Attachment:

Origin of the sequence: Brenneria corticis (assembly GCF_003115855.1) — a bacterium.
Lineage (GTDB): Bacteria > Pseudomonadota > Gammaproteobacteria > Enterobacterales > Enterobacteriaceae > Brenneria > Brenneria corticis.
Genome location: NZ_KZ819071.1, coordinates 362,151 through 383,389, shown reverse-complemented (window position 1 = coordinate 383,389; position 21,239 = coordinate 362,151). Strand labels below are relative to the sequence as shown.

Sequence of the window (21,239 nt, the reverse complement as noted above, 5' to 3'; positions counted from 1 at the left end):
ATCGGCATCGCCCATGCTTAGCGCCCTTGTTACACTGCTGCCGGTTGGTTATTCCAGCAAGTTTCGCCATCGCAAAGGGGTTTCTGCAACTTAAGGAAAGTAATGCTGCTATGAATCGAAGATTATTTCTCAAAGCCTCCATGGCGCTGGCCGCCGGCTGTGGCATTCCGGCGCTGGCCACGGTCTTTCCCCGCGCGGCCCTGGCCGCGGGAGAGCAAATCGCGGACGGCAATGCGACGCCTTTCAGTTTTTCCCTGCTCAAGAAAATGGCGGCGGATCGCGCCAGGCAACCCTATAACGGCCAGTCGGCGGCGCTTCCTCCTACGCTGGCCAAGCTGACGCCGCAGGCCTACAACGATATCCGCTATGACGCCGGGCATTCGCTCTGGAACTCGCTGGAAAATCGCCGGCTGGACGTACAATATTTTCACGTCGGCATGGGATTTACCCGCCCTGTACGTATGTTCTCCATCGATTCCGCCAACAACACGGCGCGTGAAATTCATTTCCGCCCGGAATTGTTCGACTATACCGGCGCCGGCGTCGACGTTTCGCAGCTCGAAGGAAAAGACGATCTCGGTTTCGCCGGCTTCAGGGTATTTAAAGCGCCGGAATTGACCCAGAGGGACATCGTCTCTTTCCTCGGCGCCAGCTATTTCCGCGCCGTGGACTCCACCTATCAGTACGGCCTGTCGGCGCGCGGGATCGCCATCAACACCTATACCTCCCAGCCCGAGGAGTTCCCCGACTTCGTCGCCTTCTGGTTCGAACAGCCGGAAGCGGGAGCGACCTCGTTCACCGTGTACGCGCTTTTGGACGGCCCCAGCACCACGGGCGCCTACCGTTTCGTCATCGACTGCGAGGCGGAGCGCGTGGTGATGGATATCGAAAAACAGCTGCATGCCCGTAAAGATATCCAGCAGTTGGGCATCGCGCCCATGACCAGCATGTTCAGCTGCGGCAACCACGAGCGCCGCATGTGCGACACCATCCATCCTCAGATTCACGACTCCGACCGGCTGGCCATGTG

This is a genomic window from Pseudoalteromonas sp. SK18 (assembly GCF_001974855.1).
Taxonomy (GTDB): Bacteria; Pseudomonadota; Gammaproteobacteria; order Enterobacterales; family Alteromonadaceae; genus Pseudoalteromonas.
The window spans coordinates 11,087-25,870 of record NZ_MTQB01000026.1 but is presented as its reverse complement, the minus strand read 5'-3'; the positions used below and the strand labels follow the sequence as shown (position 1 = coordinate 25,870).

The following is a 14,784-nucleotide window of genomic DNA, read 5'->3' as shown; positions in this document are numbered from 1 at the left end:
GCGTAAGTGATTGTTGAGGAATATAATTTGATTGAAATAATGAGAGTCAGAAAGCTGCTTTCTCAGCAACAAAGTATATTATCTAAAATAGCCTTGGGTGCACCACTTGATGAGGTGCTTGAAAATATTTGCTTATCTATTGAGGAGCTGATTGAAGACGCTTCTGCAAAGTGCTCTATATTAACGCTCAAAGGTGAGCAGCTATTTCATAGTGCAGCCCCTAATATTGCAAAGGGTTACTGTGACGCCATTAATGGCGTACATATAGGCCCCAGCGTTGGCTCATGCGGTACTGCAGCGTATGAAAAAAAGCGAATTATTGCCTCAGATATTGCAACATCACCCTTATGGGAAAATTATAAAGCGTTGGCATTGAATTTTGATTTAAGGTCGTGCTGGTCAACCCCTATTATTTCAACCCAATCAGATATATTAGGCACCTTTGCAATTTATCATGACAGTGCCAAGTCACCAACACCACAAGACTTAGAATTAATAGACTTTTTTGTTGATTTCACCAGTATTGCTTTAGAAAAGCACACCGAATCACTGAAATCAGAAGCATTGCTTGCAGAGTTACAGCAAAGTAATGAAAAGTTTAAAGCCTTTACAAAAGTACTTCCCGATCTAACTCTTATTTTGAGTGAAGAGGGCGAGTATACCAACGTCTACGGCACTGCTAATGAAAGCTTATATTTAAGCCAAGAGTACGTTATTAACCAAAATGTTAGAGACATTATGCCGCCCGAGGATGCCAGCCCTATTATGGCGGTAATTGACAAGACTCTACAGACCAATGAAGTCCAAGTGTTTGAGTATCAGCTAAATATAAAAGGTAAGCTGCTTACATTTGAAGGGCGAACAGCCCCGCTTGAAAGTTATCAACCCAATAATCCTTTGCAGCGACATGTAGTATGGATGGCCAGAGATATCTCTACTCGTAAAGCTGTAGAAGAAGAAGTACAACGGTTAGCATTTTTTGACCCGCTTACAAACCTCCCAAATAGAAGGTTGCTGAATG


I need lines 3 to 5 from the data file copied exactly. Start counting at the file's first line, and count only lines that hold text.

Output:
Genome location: NZ_KZ819071.1, coordinates 362,151 through 383,389, shown reverse-complemented (window position 1 = coordinate 383,389; position 21,239 = coordinate 362,151). Strand labels below are relative to the sequence as shown.

Sequence of the window (21,239 nt, the reverse complement as noted above, 5' to 3'; positions counted from 1 at the left end):
ATCGGCATCGCCCATGCTTAGCGCCCTTGTTACACTGCTGCCGGTTGGTTATTCCAGCAAGTTTCGCCATCGCAAAGGGGTTTCTGCAACTTAAGGAAAGTAATGCTGCTATGAATCGAAGATTATTTCTCAAAGCCTCCATGGCGCTGGCCGCCGGCTGTGGCATTCCGGCGCTGGCCACGGTCTTTCCCCGCGCGGCCCTGGCCGCGGGAGAGCAAATCGCGGACGGCAATGCGACGCCTTTCAGTTTTTCCCTGCTCAAGAAAATGGCGGCGGATCGCGCCAGGCAACCCTATAACGGCCAGTCGGCGGCGCTTCCTCCTACGCTGGCCAAGCTGACGCCGCAGGCCTACAACGATATCCGCTATGACGCCGGGCATTCGCTCTGGAACTCGCTGGAAAATCGCCGGCTGGACGTACAATATTTTCACGTCGGCATGGGATTTACCCGCCCTGTACGTATGTTCTCCATCGATTCCGCCAACAACACGGCGCGTGAAATTCATTTCCGCCCGGAATTGTTCGACTATACCGGCGCCGGCGTCGACGTTTCGCAGCTCGAAGGAAAAGACGATCTCGGTTTCGCCGGCTTCAGGGTATTTAAAGCGCCGGAATTGACCCAGAGGGACATCGTCTCTTTCCTCGGCGCCAGCTATTTCCGCGCCGTGGACTCCACCTATCAGTACGGCCTGTCGGCGCGCGGGATCGCCATCAACACCTATACCTCCCAGCCCGAGGAGTTCCCCGACTTCGTCGCCTTCTGGTTCGAACAGCCGGAAGCGGGAGCGACCTCGTTCACCGTGTACGCGCTTTTGGACGGCCCCAGCACCACGGGCGCCTACCGTTTCGTCATCGACTGCGAGGCGGAGCGCGTGGTGATGGATATCGAAAAACAGCTGCATGCCCGTAAAGATATCCAGCAGTTGGGCATCGCGCCCATGACCAGCATGTTCAGCTGCGGCAACCACGAGCGCCGCATGTGCGACACCATCCATCCTCAGATTCACGACTCCGACCGGCTGGCCATGTG